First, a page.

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Native pecans account for 80% to 90% of Oklahoma’s total pecan production. (Photo by Todd Johnson, OSU Agricultural Communications Services)

Smaller pecan harvest expected this fall

Tuesday, August 23, 2022

Media Contact: Gail Ellis | Editorial Communications Coordinator | 405-744-9152 | gail.ellis@okstate.edu

Drought is likely to affect the state’s pecan crop this year. Becky Carroll, Oklahoma State University Extension fruit and nut specialist, said some orchards appear to be on track while others are sparse with little to no pecans.

Dry conditions are causing a lot of issues for native pecan growers who don’t have the ability to irrigate their orchards.

“During July and early August when the nuts are sizing, we like to get about 2 inches of rain or irrigation a week, and some places haven’t had any rainfall since the beginning of June,” Carroll said. “The pecans may be very small this year, and it may reduce overall production for the state due to the size of the nuts because they won’t weigh as much.”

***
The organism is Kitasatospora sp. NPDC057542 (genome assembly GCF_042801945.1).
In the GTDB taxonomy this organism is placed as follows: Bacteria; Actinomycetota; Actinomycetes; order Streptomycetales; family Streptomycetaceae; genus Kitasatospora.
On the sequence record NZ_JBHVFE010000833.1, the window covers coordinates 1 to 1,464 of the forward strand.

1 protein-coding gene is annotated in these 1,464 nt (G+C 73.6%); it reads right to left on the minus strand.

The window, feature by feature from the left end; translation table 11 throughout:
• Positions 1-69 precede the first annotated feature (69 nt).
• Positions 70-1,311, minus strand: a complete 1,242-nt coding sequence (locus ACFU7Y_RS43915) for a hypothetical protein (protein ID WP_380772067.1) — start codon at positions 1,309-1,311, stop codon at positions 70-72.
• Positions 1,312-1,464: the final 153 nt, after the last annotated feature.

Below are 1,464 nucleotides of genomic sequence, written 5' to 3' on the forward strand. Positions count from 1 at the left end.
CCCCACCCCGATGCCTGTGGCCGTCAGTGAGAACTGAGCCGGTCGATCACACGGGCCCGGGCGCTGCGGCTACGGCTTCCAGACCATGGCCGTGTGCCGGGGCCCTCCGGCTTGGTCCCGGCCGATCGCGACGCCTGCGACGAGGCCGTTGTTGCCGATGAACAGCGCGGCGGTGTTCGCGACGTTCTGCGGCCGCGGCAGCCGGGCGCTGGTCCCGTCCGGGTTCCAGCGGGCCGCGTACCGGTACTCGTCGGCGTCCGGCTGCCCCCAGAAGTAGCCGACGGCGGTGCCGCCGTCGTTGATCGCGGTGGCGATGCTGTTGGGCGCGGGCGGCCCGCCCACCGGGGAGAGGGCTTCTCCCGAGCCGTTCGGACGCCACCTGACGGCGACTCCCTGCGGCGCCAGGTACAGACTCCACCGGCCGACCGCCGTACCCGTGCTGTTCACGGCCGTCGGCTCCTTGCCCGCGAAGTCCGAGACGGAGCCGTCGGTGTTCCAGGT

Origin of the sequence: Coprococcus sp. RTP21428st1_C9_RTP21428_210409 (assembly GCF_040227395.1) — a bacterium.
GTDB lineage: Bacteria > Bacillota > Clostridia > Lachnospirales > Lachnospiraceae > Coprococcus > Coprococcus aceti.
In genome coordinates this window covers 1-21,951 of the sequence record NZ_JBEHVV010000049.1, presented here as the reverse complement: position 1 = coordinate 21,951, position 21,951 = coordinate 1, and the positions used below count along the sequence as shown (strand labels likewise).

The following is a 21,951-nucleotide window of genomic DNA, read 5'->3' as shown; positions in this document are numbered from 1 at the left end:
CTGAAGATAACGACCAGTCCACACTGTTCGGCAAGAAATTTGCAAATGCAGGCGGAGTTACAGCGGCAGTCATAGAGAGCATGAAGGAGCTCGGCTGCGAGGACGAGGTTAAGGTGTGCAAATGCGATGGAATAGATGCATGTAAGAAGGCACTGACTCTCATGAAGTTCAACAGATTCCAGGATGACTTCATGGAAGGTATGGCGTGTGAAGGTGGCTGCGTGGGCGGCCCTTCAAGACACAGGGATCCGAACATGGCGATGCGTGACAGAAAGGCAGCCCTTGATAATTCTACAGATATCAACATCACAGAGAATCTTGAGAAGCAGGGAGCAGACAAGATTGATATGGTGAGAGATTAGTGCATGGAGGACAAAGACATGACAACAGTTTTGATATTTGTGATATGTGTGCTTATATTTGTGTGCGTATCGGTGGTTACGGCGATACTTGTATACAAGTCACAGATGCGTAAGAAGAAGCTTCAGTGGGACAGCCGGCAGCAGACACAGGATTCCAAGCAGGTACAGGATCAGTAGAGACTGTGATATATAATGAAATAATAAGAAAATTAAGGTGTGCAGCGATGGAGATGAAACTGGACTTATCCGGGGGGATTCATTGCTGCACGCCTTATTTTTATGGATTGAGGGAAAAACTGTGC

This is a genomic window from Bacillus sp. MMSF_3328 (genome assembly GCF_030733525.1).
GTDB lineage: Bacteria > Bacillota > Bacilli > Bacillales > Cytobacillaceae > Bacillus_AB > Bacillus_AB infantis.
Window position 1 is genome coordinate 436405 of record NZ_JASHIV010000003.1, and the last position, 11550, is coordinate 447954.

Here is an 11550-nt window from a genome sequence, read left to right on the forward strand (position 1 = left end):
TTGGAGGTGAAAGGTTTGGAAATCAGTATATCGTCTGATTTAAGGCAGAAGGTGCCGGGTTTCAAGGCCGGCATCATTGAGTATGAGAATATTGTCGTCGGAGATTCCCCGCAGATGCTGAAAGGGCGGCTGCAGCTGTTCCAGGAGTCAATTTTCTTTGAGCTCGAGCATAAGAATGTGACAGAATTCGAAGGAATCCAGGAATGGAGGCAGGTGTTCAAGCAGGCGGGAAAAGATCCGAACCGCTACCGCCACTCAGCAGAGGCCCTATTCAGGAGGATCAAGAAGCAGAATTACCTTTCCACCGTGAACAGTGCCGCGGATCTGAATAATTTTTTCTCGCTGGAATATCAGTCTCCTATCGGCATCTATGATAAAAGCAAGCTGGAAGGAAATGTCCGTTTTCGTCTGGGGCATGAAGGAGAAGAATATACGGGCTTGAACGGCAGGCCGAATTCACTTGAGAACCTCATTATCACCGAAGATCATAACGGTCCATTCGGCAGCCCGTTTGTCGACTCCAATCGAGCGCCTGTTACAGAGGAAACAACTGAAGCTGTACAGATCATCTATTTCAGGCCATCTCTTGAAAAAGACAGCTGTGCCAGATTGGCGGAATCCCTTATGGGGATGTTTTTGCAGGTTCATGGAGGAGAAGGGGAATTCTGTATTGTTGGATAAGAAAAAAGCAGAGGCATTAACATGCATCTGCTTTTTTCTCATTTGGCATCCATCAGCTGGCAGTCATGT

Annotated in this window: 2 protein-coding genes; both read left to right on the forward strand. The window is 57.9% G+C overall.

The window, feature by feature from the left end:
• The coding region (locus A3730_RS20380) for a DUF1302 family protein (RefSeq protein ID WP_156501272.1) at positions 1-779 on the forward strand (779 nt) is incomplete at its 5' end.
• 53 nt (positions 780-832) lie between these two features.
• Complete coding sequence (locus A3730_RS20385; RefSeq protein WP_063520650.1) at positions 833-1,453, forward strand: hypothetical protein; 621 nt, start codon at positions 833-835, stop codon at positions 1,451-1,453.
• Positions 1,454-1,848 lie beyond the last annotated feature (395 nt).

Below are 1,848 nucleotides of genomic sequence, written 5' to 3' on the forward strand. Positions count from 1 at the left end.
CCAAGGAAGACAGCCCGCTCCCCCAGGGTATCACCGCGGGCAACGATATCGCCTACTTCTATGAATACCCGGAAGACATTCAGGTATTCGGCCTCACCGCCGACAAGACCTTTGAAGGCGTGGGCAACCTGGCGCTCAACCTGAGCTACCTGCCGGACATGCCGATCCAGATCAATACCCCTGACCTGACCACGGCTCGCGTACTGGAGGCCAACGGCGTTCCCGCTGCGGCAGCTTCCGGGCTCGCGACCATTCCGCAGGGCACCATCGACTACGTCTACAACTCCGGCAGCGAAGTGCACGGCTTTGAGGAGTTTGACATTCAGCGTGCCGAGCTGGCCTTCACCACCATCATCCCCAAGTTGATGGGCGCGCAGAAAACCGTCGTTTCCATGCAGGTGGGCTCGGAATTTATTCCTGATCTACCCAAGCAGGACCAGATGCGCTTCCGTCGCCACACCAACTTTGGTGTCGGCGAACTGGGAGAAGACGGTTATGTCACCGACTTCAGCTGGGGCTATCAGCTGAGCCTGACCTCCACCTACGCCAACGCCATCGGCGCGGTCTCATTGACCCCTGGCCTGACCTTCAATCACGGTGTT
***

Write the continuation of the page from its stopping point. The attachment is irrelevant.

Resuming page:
A typical pecan harvest in Oklahoma yields about 13 million pounds of nuts, but the current drought could reduce that number to 11 million pounds.

“If the pecans are small during this sizing stage when the shells start to harden, then we want to have enough water to fill those nuts properly to get good kernel development, and that takes about 2 inches (of water) a week as well,” Carroll said.

If small nuts receive a lot of rain or water during the next few weeks, they will fill properly, but large pecans that remain dry will harvest with lower quality.

On the other hand, Carroll said the current drought climate could prevent a major weevil infestation.

“If we don’t have rainfall, we may not have a weevil problem this year, because they’re in the ground and usually come out of the soil when we get a big rainfall,” she said.

Carroll discusses when to watch for weevils in the nut development phase and previews a Native Pecan Harvest Field Day on SUNUPTV, OSU Agriculture’s television show.

Sign up now for the Oct. 13 field day in Claremore.

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